Worries about access to medication are mounting after the release of the government’s Yellowhammer report on Wednesday, detailing worst case scenarios in the event of a no-deal Brexit.
Fin McCaul, a community pharmacist in Manchester, tells HuffPost UK a customer asked him for a “lifetime supply” of medication for their heart condition this week.
Several other pharmacists say they’ve been busy reassuring patients who are anxious about how they’ll get hold of medicine in the coming months.
Reports of people stockpiling medicines first emerged at the beginning of this year. However, as the new Brexit deadline of 31 October looms, and with parliament prorogued (suspended) for five weeks, the level of panic is rising.
A key section of the Yellowhammer report suggested that medicine distribution flow across the short Channel straits (the main English Channel crossing into Dover) could be as low as 40% with “significant disruption lasting up to six months” after the withdrawal date.
Three-quarters of medicines come via the short straits.
The community pharmacists we spoke to insist that while they cannot know how things will pan out after Britain leaves the EU, preparations are in place to reduce disruption – and most of them are confident in the Department of Health and Social Care’s plans.
However, cracks are beginning to show. Shamir Patel, a pharmacist at online pharmacy Chemist 4 U, said his business is currently struggling to access medications including: epileptic medication (Epilim, Keppra); contraceptives (Yasmin, Microgynon, Cerrazette); and medicines for some mental illnesses (Escitalopram, Mirtazepine).
There have also been severe shortages of hormone replacement therapy (HRT), prompting fears that some menopausal women are experiencing knock-on mental health issues or are even at risk of becoming suicidal.
The HRT shortage isn’t related to Brexit, according to McCaul, but is a result of multiple manufacturers having problems at the same time. “Any of the major issues we’ve had to date have nothing to do with Brexit at all,” he said – but adds that they are unlikely to be resolved “for a few months”.
Ade Williams, lead pharmacist at Bedminster Pharmacy in Bristol, says he is also “seeing a lot more shortages” in the medicine supply chain at the moment, but agrees they’re not linked to Brexit, but general issues in the global market.
Ordinarily, he notes, these shortages wouldn’t make the news.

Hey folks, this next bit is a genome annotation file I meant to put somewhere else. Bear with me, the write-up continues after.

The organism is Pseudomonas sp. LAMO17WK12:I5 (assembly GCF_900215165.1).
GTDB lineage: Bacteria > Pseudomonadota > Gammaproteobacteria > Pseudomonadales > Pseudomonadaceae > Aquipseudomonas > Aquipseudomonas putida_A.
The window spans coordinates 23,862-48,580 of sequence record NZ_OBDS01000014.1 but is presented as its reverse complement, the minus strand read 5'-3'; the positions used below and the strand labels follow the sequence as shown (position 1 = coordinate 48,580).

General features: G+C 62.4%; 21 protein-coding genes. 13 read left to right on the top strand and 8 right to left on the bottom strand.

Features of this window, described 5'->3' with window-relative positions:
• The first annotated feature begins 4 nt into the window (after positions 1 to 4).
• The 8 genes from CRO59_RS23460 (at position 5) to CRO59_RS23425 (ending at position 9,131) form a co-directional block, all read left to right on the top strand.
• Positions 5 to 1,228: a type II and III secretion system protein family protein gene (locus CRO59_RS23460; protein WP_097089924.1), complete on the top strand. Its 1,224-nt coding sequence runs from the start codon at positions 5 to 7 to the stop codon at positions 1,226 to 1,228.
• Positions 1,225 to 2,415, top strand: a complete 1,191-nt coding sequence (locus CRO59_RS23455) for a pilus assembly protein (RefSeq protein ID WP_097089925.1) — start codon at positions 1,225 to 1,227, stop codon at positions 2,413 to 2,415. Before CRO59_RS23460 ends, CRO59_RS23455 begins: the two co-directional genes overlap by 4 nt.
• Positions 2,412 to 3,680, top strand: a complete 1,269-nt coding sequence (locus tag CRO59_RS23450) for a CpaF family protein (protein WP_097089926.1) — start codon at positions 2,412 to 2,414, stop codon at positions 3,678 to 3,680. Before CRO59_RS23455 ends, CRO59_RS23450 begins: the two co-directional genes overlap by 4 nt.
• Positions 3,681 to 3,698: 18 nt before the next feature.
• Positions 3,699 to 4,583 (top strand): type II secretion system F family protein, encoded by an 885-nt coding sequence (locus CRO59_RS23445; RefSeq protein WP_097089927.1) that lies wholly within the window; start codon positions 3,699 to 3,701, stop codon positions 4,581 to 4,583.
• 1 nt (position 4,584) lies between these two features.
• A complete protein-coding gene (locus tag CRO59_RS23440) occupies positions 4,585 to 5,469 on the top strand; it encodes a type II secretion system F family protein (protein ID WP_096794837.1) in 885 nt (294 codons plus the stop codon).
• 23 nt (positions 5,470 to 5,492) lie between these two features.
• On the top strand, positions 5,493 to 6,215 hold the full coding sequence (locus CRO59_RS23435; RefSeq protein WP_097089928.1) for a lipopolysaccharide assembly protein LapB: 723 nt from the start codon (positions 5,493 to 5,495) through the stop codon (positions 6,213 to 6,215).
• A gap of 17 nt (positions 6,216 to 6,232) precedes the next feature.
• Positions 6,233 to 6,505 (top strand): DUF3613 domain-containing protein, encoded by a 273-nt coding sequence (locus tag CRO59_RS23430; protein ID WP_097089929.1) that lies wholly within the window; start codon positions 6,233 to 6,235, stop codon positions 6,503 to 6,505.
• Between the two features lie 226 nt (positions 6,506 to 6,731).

McCaul described the medicine supply chain as “really complicated” and said “when something goes wrong in one part of the chain it can have a roll-on effect to the other parts of it”.
This was the case in 2018 with the anti-inflammatory drug naproxen, used to treat pain and inflammatory diseases such as rheumatoid arthritis. An issue with one of the drug’s active ingredients last year led to a worldwide shortage.
Any issue with a particular ingredient, the packaging or safety information can impact the whole supply. “A lot of the medicines are not necessarily made in the UK but are made in one or two factories worldwide for worldwide supply – that could be anywhere in Europe, China, India, wherever,” says McCaul.
Conversely, the UK – and England in particular – has some of the cheapest medicines in the market. “Community pharmacies worked hard in negotiating down tariff prices with manufacturers to make the UK one of the best value sources of drugs,” McCaul explains. “When there’s a shortage worldwide, the UK then tends to be the last place the manufacturers will put the stock into, purely because they can get a better return somewhere else.”
So, the medicine supply chain is global and complex – and it is also fragile.
That’s not to say existing issues with supply bode well in the context of Brexit. Earlier this year, Ash Soni, president of the Royal Pharmaceutical Society, told the BBC he had never seen so many commonly used drugs affected by shortages. Some of these included painkillers and anti-depressants.
With shortages more widely reported, and with the heightened rhetoric around Brexit in the political and public sphere, patients are understandably worried.